Sandusky Wellness Center, LLC v. Medco Health Solutions, Inc., et al


OPINION and JUDGMENT filed: The judgment of the District Court is AFFIRMED, decision for publication. David W. McKeague (Authoring) and Bernice Bouie Donald, Circuit Judges and Harry S. Mattice , Jr., U.S. District Judge for the E. D. of TN.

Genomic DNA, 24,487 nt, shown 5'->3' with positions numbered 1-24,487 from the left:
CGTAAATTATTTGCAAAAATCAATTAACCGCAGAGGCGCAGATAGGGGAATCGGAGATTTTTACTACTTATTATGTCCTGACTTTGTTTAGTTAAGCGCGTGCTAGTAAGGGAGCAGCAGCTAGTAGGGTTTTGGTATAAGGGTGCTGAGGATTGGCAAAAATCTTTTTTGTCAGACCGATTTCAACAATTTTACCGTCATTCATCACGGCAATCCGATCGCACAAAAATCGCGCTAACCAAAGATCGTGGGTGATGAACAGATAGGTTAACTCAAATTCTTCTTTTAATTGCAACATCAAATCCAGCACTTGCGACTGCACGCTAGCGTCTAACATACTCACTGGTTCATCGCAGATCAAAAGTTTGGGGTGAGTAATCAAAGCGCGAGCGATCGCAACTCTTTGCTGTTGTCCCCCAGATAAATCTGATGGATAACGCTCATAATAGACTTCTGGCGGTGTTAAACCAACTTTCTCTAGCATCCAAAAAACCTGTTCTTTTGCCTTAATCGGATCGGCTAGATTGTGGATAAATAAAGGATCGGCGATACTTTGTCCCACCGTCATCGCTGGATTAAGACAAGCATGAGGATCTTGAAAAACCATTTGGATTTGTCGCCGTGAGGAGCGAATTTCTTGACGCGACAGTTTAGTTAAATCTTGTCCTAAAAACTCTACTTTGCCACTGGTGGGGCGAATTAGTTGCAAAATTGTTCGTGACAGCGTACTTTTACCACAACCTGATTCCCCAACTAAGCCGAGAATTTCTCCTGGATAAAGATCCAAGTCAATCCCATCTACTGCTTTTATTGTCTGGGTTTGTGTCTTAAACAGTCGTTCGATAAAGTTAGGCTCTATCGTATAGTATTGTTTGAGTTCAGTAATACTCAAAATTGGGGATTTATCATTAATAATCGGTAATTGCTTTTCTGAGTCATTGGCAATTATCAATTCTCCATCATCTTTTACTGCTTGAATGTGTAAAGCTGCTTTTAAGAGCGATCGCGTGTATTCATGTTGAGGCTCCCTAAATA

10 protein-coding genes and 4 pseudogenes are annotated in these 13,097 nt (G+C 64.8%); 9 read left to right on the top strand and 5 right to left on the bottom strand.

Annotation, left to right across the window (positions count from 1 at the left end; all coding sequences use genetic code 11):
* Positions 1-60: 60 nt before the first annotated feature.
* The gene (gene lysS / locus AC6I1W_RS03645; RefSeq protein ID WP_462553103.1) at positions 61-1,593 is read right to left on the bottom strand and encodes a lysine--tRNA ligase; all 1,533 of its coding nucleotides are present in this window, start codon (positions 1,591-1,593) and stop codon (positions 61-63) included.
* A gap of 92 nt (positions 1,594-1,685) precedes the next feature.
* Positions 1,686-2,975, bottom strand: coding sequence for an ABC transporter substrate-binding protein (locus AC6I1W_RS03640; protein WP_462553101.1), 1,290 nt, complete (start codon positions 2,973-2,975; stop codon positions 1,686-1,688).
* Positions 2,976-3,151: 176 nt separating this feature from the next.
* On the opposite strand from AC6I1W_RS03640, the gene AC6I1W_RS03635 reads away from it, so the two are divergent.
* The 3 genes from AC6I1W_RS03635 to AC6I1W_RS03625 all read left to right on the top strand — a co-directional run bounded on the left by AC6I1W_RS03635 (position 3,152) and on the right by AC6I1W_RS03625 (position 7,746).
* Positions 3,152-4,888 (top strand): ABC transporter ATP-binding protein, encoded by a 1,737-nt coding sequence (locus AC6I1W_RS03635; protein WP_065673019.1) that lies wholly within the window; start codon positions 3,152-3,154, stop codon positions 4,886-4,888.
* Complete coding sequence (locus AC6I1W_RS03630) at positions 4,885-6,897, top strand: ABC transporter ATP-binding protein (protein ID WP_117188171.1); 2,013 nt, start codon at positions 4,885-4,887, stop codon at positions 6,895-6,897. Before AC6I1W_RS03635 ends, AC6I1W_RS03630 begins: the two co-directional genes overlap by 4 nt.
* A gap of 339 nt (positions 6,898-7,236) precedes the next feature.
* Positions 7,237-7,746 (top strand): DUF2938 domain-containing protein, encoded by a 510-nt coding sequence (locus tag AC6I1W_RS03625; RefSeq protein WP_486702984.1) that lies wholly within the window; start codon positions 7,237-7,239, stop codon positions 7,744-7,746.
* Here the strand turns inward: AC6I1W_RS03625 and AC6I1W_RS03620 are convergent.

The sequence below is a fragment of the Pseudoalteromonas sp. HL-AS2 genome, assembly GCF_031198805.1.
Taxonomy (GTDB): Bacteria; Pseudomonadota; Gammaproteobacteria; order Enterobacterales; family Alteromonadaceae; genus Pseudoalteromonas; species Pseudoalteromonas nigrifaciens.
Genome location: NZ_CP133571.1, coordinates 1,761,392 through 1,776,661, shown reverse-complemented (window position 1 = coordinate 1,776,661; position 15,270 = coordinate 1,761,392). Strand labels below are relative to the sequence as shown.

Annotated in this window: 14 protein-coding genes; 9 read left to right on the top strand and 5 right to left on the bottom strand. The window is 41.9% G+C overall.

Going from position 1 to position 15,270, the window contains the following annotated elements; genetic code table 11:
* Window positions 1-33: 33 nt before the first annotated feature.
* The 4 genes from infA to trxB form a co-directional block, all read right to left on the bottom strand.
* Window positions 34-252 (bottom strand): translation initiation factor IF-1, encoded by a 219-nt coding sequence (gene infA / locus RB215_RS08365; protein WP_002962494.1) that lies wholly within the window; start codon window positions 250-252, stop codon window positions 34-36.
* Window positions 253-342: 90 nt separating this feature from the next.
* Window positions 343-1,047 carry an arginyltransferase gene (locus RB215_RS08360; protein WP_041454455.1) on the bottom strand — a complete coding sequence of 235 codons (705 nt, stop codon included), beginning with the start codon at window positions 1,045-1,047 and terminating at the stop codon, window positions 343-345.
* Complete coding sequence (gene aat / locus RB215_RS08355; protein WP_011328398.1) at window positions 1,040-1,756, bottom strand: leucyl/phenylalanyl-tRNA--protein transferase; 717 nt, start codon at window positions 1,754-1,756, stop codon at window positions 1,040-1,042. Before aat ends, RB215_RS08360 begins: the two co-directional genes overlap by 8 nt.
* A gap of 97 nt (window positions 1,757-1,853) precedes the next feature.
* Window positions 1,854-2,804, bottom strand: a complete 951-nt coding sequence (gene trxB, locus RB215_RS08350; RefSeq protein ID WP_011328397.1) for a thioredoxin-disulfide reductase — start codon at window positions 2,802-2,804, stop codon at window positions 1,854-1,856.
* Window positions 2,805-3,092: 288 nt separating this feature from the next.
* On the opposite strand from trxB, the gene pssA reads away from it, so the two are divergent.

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Case: 14-4201 Document: 24-1 Filed: 06/03/2015 Page: 1 RECOMMENDED FOR FULL-TEXT PUBLICATION Pursuant to Sixth Circuit I.O.P. 32.1(b) File Name: 15a0110p.06 UNITED STATES COURT OF APPEALS FOR THE SIXTH CIRCUIT _________________ SANDUSKY WELLNESS CENTER, LLC, an Ohio limited liability company, individually and as the representatives of a class of similarly situated persons, Plaintiff-Appellant, v. MEDCO HEALTH SOLUTIONS, INC., Defendant-Appellee. ┐ │ │ │ │ No. 14-4201 > │ │ │ │ │ │ ┘ Appeal from the United States District Court for the Northern District of Ohio at Toledo. No. 3:14-cv-00583—James G. Carr, District Judge. Decided and Filed: June 3, 2015 * Before: McKEAGUE and DONALD, Circuit Judges; and MATTICE, District Judge. _________________ COUNSEL ON BRIEF: David M. Oppenheim, Glenn L. Hara, ANDERSON + WANCA, Rolling Meadows, Illinois, Matthew E. Stubbs, MONTGOMERY RENNIE & JONSON, Cincinnati, Ohio, for Appellant. JoAnn T. Sandifer, Christopher A. Smith, HUSCH BLACKWELL LLP, St. Louis, Missouri, Robert C. Tucker, ROBISON, CURPHEY & O’CONNELL, Toledo, Ohio, for Appellee. * The Honorable Harry S. Mattice, Jr., United States District Judge for the Eastern District of Tennessee, sitting by designation. 1 Case: 14-4201 No. 14-4201 Document: 24-1 Filed: 06/03/2015 Page: 2 Sandusky Wellness Center v. Medco Health Solutions Page 2 _________________ OPINION _________________ McKEAGUE, Circuit Judge. It’s under attack, but the fax lives on—in homes, offices, and, yes, judges’ chambers around the country. Christopher Null, Why the fax still lives (and how to kill it), PCWORLD (Jan. 13, 2014 3:00 AM), And it lives on in this case. A pharmacy benefit manager sent two faxes to a chiropractic company, listing medications available in the health plans of the chiropractors’ patients. Innocent enough, right? Well, no, actually, if those faxes were “unsolicited advertisements” prohibited by the Telephone Consumer Protection Act. 47 U.S.C. § 227(b)(1)(C). That’s the question presented in this case: Were those faxes “advertisements”? No, we hold, because they lacked the necessary commercial aspects of ads. And so we affirm the grant of summary judgment to the defendants. I As a pharmacy benefit manager, Medco Health Solutions acts as an intermediary between health plan sponsors (often employers) and prescription drug companies. See Thomas Gryta, What is a ‘Pharmacy Benefit Manager?’, WALL ST. J. (July 21, 2011 6:03 PM), Medco provides services to plan sponsors that enable the plans to offer more informed and less expensive prescription drug benefits to their members (often employees). Those services include keeping and updating a list of medicines (known as the “formulary”) that are available through a healthcare plan. Medco sends that list to the plan sponsors so they can offer the most attractive prescription drug plans to their members. In addition to sending the formulary to its clients, Medco sends it to healthcare providers that prescribe medications to its clients’ members. R. 21-2 (Medco’s Statement of Undisputed Facts) at ¶ 2; see Fed. R. Civ. P. 56(e)(2) (allowing the court to treat these facts as “undisputed for purposes of [Medco’s summary-judgment] motion”). That way, the healthcare providers will know which medications are covered by their patients’ healthcare plans. Sandusky Wellness Center is one such healthcare provider. R. 21-2 at ¶ 2. It provides chiropractic services—and prescribes medications—to patients who are members of prescription drug plans contracted with Case: 14-4201 No. 14-4201 Document: 24-1 Filed: 06/03/2015 Sandusky Wellness Center v. Medco Health Solutions Page: 3 Page 3 Medco. R. 21-4 (Amy Green Decl.) at ¶ 4. Its patients use their healthcare plans—and thus indirectly use Medco’s services—to obtain the medications from Sandusky. Medco faxed part of its formulary to Sandusky in June 2010. That fax, entitled “Formulary Notification” and attached in Appendix A, informed Sandusky that “[t]he health plans of many of your patients have adopted” Medco’s formulary. R. 1-1 at 2. The fax asked Sandusky to “consider prescribing plan-preferred drugs” to “help lower medication costs for [Sandusky’s] patients,” and it listed some of those drugs. Id. It also told Sandusky where it could find a complete list of the formulary. Other than listing Medco’s name and number, the fax did not promote Medco’s services and did not solicit business from Sandusky. See id.; see also R. 21-2 at ¶¶ 6–8. Three months later, Medco sent another fax to Sandusky. This second fax, entitled “Formulary Update” and attached in Appendix B, informed Sandusky that a certain respiratory drug brand was preferred over another brand, and that using the preferred brand could save patients money. R. 1-1 at 3. Neither this fax nor the first one contained pricing, ordering, or other sales information. R. 21-2 at ¶¶ 6–7. Nor did either fax ask Sandusky, directly or indirectly, to consider purchasing Medco’s services. Id. at ¶ 8. The undisputed facts in the record instead show that each merely informed Sandusky which drugs its patients might prefer, irrespective of Medco’s financial considerations. See R. 21-2 at ¶¶ 5–8. Nevertheless, Sandusky (individually and on behalf of a proposed class) sued Medco over these two faxes, claiming that they were “unsolicited advertisements” prohibited by the Telephone Consumer Protection Act. Medco moved for summary judgment, arguing that the faxes were not advertisements as a matter of law because their primary purpose was informational rather than promotional. The district court agreed. R. 29 at 4–5. It did not find the question close, calling it “not far off the mark, if off it at all here” that Sandusky’s suit was “frivolous litigation.” Id. at 5 n.1. It warned Sandusky and others like it “not to file similar fruitless litigation in the future” or else the court’s “colleagues [would] respond appropriately.” Id. Sandusky and its attorneys did not heed that warning. Not only did Sandusky appeal in this case, its attorneys have filed suits (and appeals after losing) in other courts as well. E.g., Case: 14-4201 No. 14-4201 Document: 24-1 Filed: 06/03/2015 Page: 4 Sandusky Wellness Center v. Medco Health Solutions Page 4 Physicians Healthsource, Inc. v. Boehringer Ingelheim Pharm., Inc., No. 3:14-CV-405 SRU, 2015 WL 144728 (D. Conn. Jan. 12, 2015), appeal filed No. 15-288 (2d Cir. Feb 03, 2015); see also R. 21-1 (collecting faxes and cases from other Sandusky-related lawsuits). Yet Sandusky raises non-frivolous arguments on appeal. We freshly review those arguments to see if there is any genuine dispute of material fact and to determine whether Medco is entitled to judgment as a matter of law. EEOC v. Ford Motor Co., 782 F.3d 753, 760 (6th Cir. 2015) (en banc). II We begin with an overview of the Telephone Consumer Protection Act. Passed in response to “[v]oluminous consumer complaints about abuses of telephone technology—for example, computerized calls dispatched to private homes”—the Act restricts certain kinds of telephonic and electronic solicitations. Mims v. Arrow Fin. Servs., LLC, 132 S. Ct. 740, 744 (2012). At issue in this case is the Act’s prohibition on sending unsolicited advertisements to fax machines. 47 U.S.C. § 227(b)(1)(C). The Act provides a $500 penalty for such a violation. § 227(b)(3)(B). Sandusky alleges that Medco violated the Act by sending two advertisements to its fax machine, but Medco responds that the faxes it sent were not “advertisement[s]” at all. A So were these faxes advertisements? It is a question of law our court has never addressed. But the Act provides a definition. It defines “advertisement” as “any material advertising the commercial availability or quality of any property, goods, or services.” § 227(a)(5). We can glean a few things from that definition. For one thing, we know the fax must advertise something. Advertising is “[t]he action of drawing the public’s attention to something to promote its sale,” Black’s Law Dictionary 65 (10th ed. 2014), or “the action of calling something (as a commodity for sale, a service offered or desired) to the attention of the public,” Webster’s Third New International Dictionary 31 (1986). So material that advertises something promotes it to the public as for sale. For another thing, we know that what’s advertised—here, the “availability or quality of any property, goods, or services”—must be commercial in nature. Commercial means “of, in, or relating to commerce”; “from the point of view of profit: having Case: 14-4201 No. 14-4201 Document: 24-1 Filed: 06/03/2015 Sandusky Wellness Center v. Medco Health Solutions Page: 5 Page 5 profit as the primary aim.” Webster’s Third at 456. It’s something that relates to “buying and selling.” Black’s Law Dictionary 270 (6th ed. 1990). So to be an ad, the fax must promote goods or services to be bought or sold, and it should have profit as an aim. This refinement puts meat on the Act’s bones: An advertisement is any material that promotes the sale (typically to the public) of any property, goods, or services available to be bought or sold so some entity can profit. See 47 U.S.C. § 227(a)(5); see also Black’s Law Dictionary (10th ed.) at 65 (defining advertisement as a “commercial solicitation; an item of published or transmitted matter made with the intention of attracting clients or customers”). Everyday people recognize everyday ads as fitting within this definition. When McDonald’s runs a television ad for a new McCafé item (complete with a jingle, of course), viewers understand that McDonald’s is promoting that item to the public’s attention, that it is available to be bought, and that McDonald’s hopes to gain a profit from it. So too when a law firm buys space in a newspaper for its logo, slogan, areas of expertise, and contact information: Readers understand that the firm is soliciting the public to pay for its services (which are available for sale) with making money in mind. And probably so too when an orthopedicimplant manufacturer sends potential buyers a fax containing a picture of its product on an invitation to a free seminar: It is drawing the relevant market’s attention to its product to promote its sale (albeit indirectly). Cf. Physicians Healthsource, Inc. v. Stryker Sales Corp., No. 1:12CV-0729, 2014 WL 7109630, at *5–*6 (W.D. Mich. Dec. 12, 2014); see In re Rules & Regulations Implementing the Tel. Consumer Prot. Act of 1991, 18 FCC Rcd. 14014, 14097 (2003). But see Phillip Long Dang, D.C., P.C. v. XLHealth Corp., 1:09-CV-1076-RWS, 2011 WL 553826, at *3–*4 (N.D. Ga. 2011). These are all (likely) ads under the Act’s definition. The same cannot be said of these two faxes. They call items (medications) and services (Medco’s formulary) to Sandusky’s attention, yes. But no record evidence shows that they do so because the drugs or Medco’s services are for sale by Medco, now or in the future. In fact, the record shows that Medco has no interest whatsoever in soliciting business from Sandusky. R. 21-2 at ¶¶ 6–8. And no record evidence shows that the faxes promote the drugs or services in a commercial sense—they’re not sent with hopes to make a profit, directly or indirectly, from Sandusky or the others similarly situated. See id. Nor does any record evidence show that Case: 14-4201 No. 14-4201 Document: 24-1 Filed: 06/03/2015 Sandusky Wellness Center v. Medco Health Solutions Page: 6 Page 6 Medco hopes to attract clients or customers by sending the faxes. The record instead shows that the faxes list the drugs in a purely informational, non-pecuniary sense: to inform Sandusky what drugs its patients might prefer, based on Medco’s formulary—a paid service already rendered not to Sandusky but to Medco’s clients. See id. at ¶ 5; Appendices A & B. Under the Act’s definition, and in everyday speak, these faxes are therefore not advertisements: They lack the commercial components inherent in ads. Several on-point cases confirm this conclusion. The Ninth Circuit has held that because the item discussed in the fax was not “available to be bought or sold” or “for sale,” it was not “commercially available” and thus not an ad under the Act. N.B. Indus., Inc. v. Wells Fargo & Co., 465 F. App’x 640, 642 (9th Cir. 2012). Even more on point, other courts have held that an unsolicited fax from a pharmaceutical company about the reclassification of a drug—without any reference to how or where the drug was available for purchase—was not an ad under the Act. Physicians Healthsource, Inc. v. Janssen Pharm., Inc., No. CIV.A. 12-2132 (FLW), 2013 WL 486207, at *7 (D.N.J. Feb. 6, 2013); see also Physicians HealthSource, Inc. v. MultiPlan Servs., Corp., No. CIV.A. 12-11693-GAO, 2013 WL 5299134, at *2 (D. Mass. Sept. 18, 2013). And another has held that faxes from a preferred provider organization to non-participating healthcare providers are not ads when they don’t promote the benefits of becoming a member or sell things to the recipient. Long Dang, 2011 WL 553826, at *3–4. Just so here. Our conclusion—that the Act unambiguously defines advertisements as having commercial components, and that these faxes lack those components—allows us to avoid wading into another dispute: determining the effect (if any) of the Federal Communications Commission’s interpretation on this case. The statute charges the Commission with implementing the Act and gives it “the authority to promulgate binding legal rules.” Nat’l Cable & Telecomm. Ass’n v. Brand X Internet Servs., 545 U.S. 967, 980–81 (2005). It has issued rules here. 47 C.F.R. § 64.1200(f)(1) (defining “advertisement”); Rules and Regulations Implementing the Telephone Consumer Protection Act of 1991; Junk Fax Prevention Act of 2005, 71 Fed. Reg. 25967, 25973 (May 3, 2006) (expounding on that definition). There is a circuit split on whether to defer to the Commission’s explanation of its definition. Compare N.B. Industries, 465 F. App’x at 642–43 (giving Chevron deference to the Commission’s Case: 14-4201 No. 14-4201 Document: 24-1 Filed: 06/03/2015 Sandusky Wellness Center v. Medco Health Solutions Page: 7 Page 7 interpretation regarding incidental ads), with Ira Holtzman, C.P.A. v. Turza, 728 F.3d 682, 687– 88 (7th Cir. 2013) (rejecting the Commission’s interpretation regarding incidental ads). But where our “construction follows from the unambiguous terms of the statute”—as it does here— we do not defer to the agency’s interpretation. See Brand X, 545 U.S. at 982. In any event, reliance on the Commission’s interpretation would only bolster our conclusion. According to the Commission’s rules and regulations, faxes “that contain only information, such as industry news articles, legislative updates, or employee benefit information,” are not advertisements under the Act. 71 Fed. Reg. at 25973. The Commission considers several factors to determine whether a fax is informational or promotional, and where the fax’s “primary purpose is informational, rather than to promote commercial products,” it is not covered by the Act. Id. That aptly describes the faxes here. They contain only information—parts of the formulary—and do not seek to promote products or services to make a profit. The faxes are analogous to the employee-benefit information discussed in the regulation. The district court, relying on the regulations, found this conclusion so obvious that it called Sandusky’s suit borderline “frivolous litigation.” R. 29 at 5 n.1. We wouldn’t go that far, but we agree that the regulations, if we needed to rely on them, only help Medco’s case that these faxes are not ads. *** The term “advertisement” unambiguously contains commercial components: To be an ad, the fax must promote goods or services that are for sale, and the sender must have profit as an aim. 47 U.S.C. § 227(a)(5); Black’s Law Dictionary at 65; Webster’s Third at 31. The record uniformly shows that these faxes lack those commercial aspects: They did not solicit business for a commercially available product or service. So they are not “advertisements” under the Act. B Sandusky counters with three arguments: (1) that the Act’s definition is broader; (2) that we should follow the Seventh Circuit on the issue; and (3) that we should look outside of the four corners of the faxes to see that they’re ads. None convinces. Case: 14-4201 No. 14-4201 Document: 24-1 Filed: 06/03/2015 Sandusky Wellness Center v. Medco Health Solutions Page: 8 Page 8 First, Sandusky’s proposed definition of “advertisement” sweeps much too broadly. The company says that anything that “makes known” the quality or availability of a good or service is an ad. Appellants’ Br. 23, 27. Notice what’s missing? It’s the concept that an ad (at least an ad under the Act) is commercial in nature. The word “commercial” is in the Act’s definition, § 227(a)(5), and the concept is part of the common understanding of what constitutes an ad, Black’s Law Dictionary at 65. So “commercial” must play a role—some role. But Sandusky reads it out of the statute. We don’t. The jury must be able to reasonably conclude that Medco sent the faxes “from the point of view of profit,” to promote the availability or quality of something available to be bought or sold. Webster’s Third at 456; see Black’s Law Dictionary at 65. Based on these faxes and this record, it cannot do so here. And no, we won’t “broadly construe” the Act in Sandusky’s favor because it is a socalled “remedial statute.” Appellants’ Br. 20–21; Reply Br. 3–4. As applied today, that canon is “either incomprehensible or superfluous.” Antonin Scalia & Bryan A. Garner, Reading Law: The Interpretation of Legal Texts 364–66 (2012). Why interpret a statute’s language broadly or narrowly (as opposed to just reasonably or fairly)? And since all statutes remedy what’s seen as a problem, which statutes do not deserve a broad construction? Id. at 364. In any event, insofar as our case law requires the canon’s application at all, it doesn’t require it when the statute’s language is plain, In re Carter, 553 F.3d 979, 985–86 (6th Cir. 2009), as it is here. “The broad remedial goals of the [] Act” (assuming there are such goals) “are insufficient justification for interpreting a specific provision more broadly than its language and the statutory scheme reasonably permit.” omitted). Pinter v. Dahl, 486 U.S. 622, 653 (1988) (internal quotation marks The language and statutory scheme of this Act do not reasonably permit an interpretation that makes these faxes “advertisements.” And so they’re not. Second, the Seventh Circuit’s decision in Turza does not contradict ours here. The person who sent the fax in Turza “plug[ged] the commercial availability of [his] services” by faxing his name, contact information, and areas of expertise (in addition to “mundane advice” about unrelated topics) to potential clients for “promotion[al] or marketing” reasons. Turza, 728 F.3d at 685–86, 688. The sender conceded that the fax was a “promotional” device, and his lawyer called it a “marketing” tool in his brief and at oral argument. Id. at 686–87. So the court Case: 14-4201 No. 14-4201 Document: 24-1 Filed: 06/03/2015 Page: 9 Page 9 Sandusky Wellness Center v. Medco Health Solutions held as a matter of law that he faxed an advertisement. That conclusion is completely consistent with our judgment in this case. The faxes in Turza solicited business from the public, albeit in an indirect way. The faxes at issue here solicit nothing. They don’t seek to make a profit, and they seek no actual or potential commercial transaction between the parties. They don’t even seek a future relationship with Sandusky (forget a commercial one). In line with Turza, these are not ads. Third, extraneous and speculative down-the-stream evidence cannot convert non-ads into ads. Sandusky argues that Medco’s past, which includes having operated a mail-order pharmacy business and having violated the laws of various states, see R. 27 at 9–12, creates a genuine dispute of fact as to whether these faxes are ads. Appellant Br. 36. And it contends that Medco might financially benefit from these faxes several locks down the stream of commerce (conceivably through one of its illegal schemes). Sandusky’s argument boils down to this: No matter what the faxes look like on their face, a jury might conclude that, taken together, they have a positive effect on Medco’s business—and thus must have been sent to promote its products or services, with profit in mind. All publicity is apparently financially good publicity. We reject this quasi substantial-effects test, as other courts have. E.g., Boehringer Ingelheim Pharmaceuticals, 2015 WL 144728, at *5 (“[T]he hypothetical future economic benefit that the [] defendants might receive someday does not transform the Fax into an advertisement.”); Janssen Pharmaceuticals, 2013 WL 486207, at *5 (“[T]he inquiry under the [Act] is whether the content of the message is commercial, not what predictions can be made about future economic benefits.”); Physicians HealthSource, 2013 WL 5299134, at *2 (basing its decision on the “on the four corners of the facsimile”); see also N.B. Industries, 465 F. App’x at 642; Turza, 728 F.3d at 688. The fact that the sender might gain an ancillary, remote, and hypothetical economic benefit later on does not convert a noncommercial, informational communication into a commercial solicitation. Plus, no record evidence reliably shows that there would be such a financial benefit from these faxes; evidence of past illegal schemes is certainly not enough to create a genuine dispute of fact. (But more on this below.) To be sure, a fax need not be an explicit sale offer to be an ad. It’s possible for an ad to promote a product or service that’s for sale without being so overt, as in the free-seminar Case: 14-4201 No. 14-4201 Document: 24-1 Filed: 06/03/2015 Sandusky Wellness Center v. Medco Health Solutions Page: 10 Page 10 example, see 71 Fed. Reg. at 25973, or as in Turza, 728 F.3d at 688. The best ads sometimes do just that. But the fax itself must at least be an indirect commercial solicitation, or pretext for a commercial solicitation. If it’s not, it’s not an ad. And the record shows that these faxes were not. So they’re not ads as a matter of law. III That would be that but for one more related issue. Sandusky requested discovery under Rule 56(d)—in the form of depositions, document requests, and expert opinions—to oppose Medco’s summary-judgment motion. R. 24-1 at ¶¶ 3–4; see Fed. R. Civ. P. 56(d). Specifically, it sought evidence that would show “Medco’s pecuniary interest in the nine prescription drugs touted in the ads; Medco’s advertising practices; and the specific circumstances that led to the ads.” R. 24 at 6. The district court denied its request, which it has the discretion to do. See Cardinal v. Metrish, 564 F.3d 794, 797 (6th Cir. 2009). But did the court abuse its discretion? The answer is no for three independent reasons. First, our conclusion above answers part of this question. The possibility that future economic benefits will flow from a non-commercial fax, ancillary to the content of the fax, is legally irrelevant to determining whether the fax is an ad. And Sandusky wanted evidence of this sort. R. 24 at 6; see Appellant Br. 41–42. This evidence, being legally irrelevant, does not bear on a “material” issue of fact. Fed. R. Civ. P. 56(a). It thus cannot be the basis to reverse the district court’s judgment on this issue. Allen v. CSX Transp., Inc., 325 F.3d 768, 775–76 (6th Cir. 2003); see Good v. Ohio Edison Co., 149 F.3d 413, 422–23 (6th Cir. 1998). Second, the district court could have “deem[ed] as too vague the affidavits submitted in support of the motion.” CenTra, Inc. v. Estrin, 538 F.3d 402, 420 (6th Cir. 2008). In full, the one unsworn statement notified the court that Sandusky “will seek documents from Medco, take the depositions of the affiants, retain an expert for assistance, and conduct other discovery.” R. 24-1 at ¶ 4. The motion (but not the unsworn statement) listed the “subjects” of the discovery. R. 24 at 6. Such a statement needs to do more: It must describe “exactly how [Sandusky] expects those materials would help [it] in opposing summary judgment.” Summers v. Leis, Case: 14-4201 No. 14-4201 Document: 24-1 Filed: 06/03/2015 Page: 11 Sandusky Wellness Center v. Medco Health Solutions Page 11 368 F.3d 881, 887 (6th Cir. 2004). The district court was within its discretion to find that this statement did not do that. Third, Sandusky’s motion “fail[ed] to meet the requirements of an affidavit” or declaration under Rule 56(d). CareToLive v. FDA, 631 F.3d 336, 345 (6th Cir. 2011). Such a motion must be supported by a proper “affidavit or declaration.” Fed. R. Civ. P. 56(d). This one was not, and Sandusky concedes as much. Reply Br. 19. Sandusky’s statement contained the date and a list of what it sought. But it “was not sworn to before a notary public nor signed under penalty of perjury pursuant to 28 U.S.C. § 1746.” CareToLive, 631 F.3d at 345. So it was an improper Rule 56(d) motion. And without “having filed a proper affidavit [or declaration], the district court did not abuse its discretion by denying discovery.” Id. IV Because no reasonable jury could conclude from this record that the faxes were commercial in nature, they are not “advertisements” under the Act. We affirm. Case: 14-4201 No. 14-4201 Document: 24-1 Filed: 06/03/2015 Sandusky Wellness Cent v. Medco Health Solutions W ter o u Ap ppendix A Page: 12 Page 12 Case: 14-4201 No. 14-4201 Document: 24-1 Filed: 06/03/2015 Sandusky Wellness Cent v. Medco Health Solutions ter o u Ap ppendix B Page: 13 Page 13